After editing and scoring by famous composer Jerry Goldsmith, the film was eventually released to theaters on October 11, 1996 where it was profitable, bringing in $75 million on a $55 million budget. Critically, the film didn't fare as well. Kilmer was nominated for a Razzie award and reviews to this day remain mixed. Famous film critic Roger Ebert roasted the film's editing, writing and characters, closing out his review by stating:
"I hope someone made a documentary about the making of "The Ghost and the Darkness." Now that would be a movie worth seeing."
Despite what the critics thought, the film has a wide cult following and seems better received today. Especially with hunters who praise it at as being one of the most realistic depictions of hunting ever put on the silver screen.
The real story behind Tsavo.
As you probably already guessed, the truth was stretched quite a bit for dramatic effect. The Remington character was a complete fabrication. The lions didn't have manes, and the den of these maneaters wasn't filled with human bones. It also wasn't found by Patterson until long after both animals had been shot.
Patterson was a Lieutenant-Colonel with the British Army when the Uganda Railway committee brought him on to oversee the bridge project in 1898. The bridge was meant to link up then Uganda with a major harbor and the Tsavo River was a major obstacle. Patterson had only been on his new job for a few days when the lions began attacking and killing the Indian workers, often snatching them right out of their tents at night. And you thought you had a rough start to a job before. In his book, Patterson described how the attacks started small, but the animals became bolder as time went on.
"At first they were not always successful in their efforts to carry off a victim, but as time went on they stopped at nothing and indeed braved any danger in order to obtain their favorite food," Patterson wrote in his book. "Their methods then became so uncanny, and their man-stalking so well-timed and so certain of success, that the workmen firmly believed they were not real animals at all, but devils in lion's shape."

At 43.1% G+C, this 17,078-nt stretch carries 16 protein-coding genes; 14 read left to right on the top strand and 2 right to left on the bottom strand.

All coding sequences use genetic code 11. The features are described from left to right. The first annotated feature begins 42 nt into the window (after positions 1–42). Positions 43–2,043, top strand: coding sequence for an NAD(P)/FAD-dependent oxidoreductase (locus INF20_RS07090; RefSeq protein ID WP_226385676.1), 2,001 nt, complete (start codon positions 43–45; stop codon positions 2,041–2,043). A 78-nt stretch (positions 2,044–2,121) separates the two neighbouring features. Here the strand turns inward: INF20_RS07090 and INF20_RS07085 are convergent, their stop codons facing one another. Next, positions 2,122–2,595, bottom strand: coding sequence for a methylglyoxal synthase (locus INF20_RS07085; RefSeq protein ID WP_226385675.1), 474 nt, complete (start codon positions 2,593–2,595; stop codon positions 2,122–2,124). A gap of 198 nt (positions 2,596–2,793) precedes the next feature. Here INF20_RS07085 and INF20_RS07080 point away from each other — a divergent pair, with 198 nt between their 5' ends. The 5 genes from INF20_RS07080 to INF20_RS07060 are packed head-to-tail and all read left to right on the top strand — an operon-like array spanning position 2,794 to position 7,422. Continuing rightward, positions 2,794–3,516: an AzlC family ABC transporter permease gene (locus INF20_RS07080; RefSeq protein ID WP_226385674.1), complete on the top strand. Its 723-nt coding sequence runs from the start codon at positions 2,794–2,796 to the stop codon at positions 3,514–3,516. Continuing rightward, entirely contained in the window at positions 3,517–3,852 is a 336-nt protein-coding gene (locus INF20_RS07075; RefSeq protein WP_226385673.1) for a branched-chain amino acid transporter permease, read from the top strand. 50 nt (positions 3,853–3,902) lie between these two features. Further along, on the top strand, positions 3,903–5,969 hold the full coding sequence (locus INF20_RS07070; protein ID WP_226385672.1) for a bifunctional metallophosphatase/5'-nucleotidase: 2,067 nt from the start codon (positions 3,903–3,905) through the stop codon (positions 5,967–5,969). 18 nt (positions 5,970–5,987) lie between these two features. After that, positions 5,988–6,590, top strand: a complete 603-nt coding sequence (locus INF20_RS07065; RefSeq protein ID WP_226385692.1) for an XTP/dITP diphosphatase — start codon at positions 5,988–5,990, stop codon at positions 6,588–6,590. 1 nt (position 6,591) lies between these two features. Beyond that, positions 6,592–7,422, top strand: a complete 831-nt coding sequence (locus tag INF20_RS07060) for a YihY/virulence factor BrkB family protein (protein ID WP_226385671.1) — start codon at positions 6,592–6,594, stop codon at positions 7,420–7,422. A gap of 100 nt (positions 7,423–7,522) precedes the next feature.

As the lions continued to pick people off one by one, the workers became understandably terrified and many of them began to flee after attempts at building fences and even large fires failed to keep the animals from attacking. Meanwhile, the British became upset that the project was being slowed and Patterson decided he must take matters into his own hands.
The first lion is killed.
On December 9, 1898, the lions attempted to snatch a worker near the riverbank. When that failed, they ended up killing a donkey instead and were feasting on it on location. Patterson responded to the scene with a borrowed rifle he was unfamiliar with. Patterson's gun failed and he only managed to wound the animal. However, the lions had only partially consumed the donkey.
Figuring the lions might want to return for their kill, Patterson constructed a machan platform and had what was left of the donkey lashed to a nearby tree. The lions returned that evening, but instead of coming into the bait, they circled Patterson's position for nearly two hours, growling in the darkness. In the movie, Kilmer's character is knocked from the platform by a wayward owl before he kills the lion. While Patterson did say an owl flew into his head during this hunt, it did not knock him to the ground.
Eventually, he spotted the shape of one of the lions in the darkness and took a shot that hit. He then decided to unload in the general direction he heard the animal. It ended up being unnecessary as the first shot had pierced the heart, killing the nine-foot animal. It resulted in a short period of relief and celebration for the workers.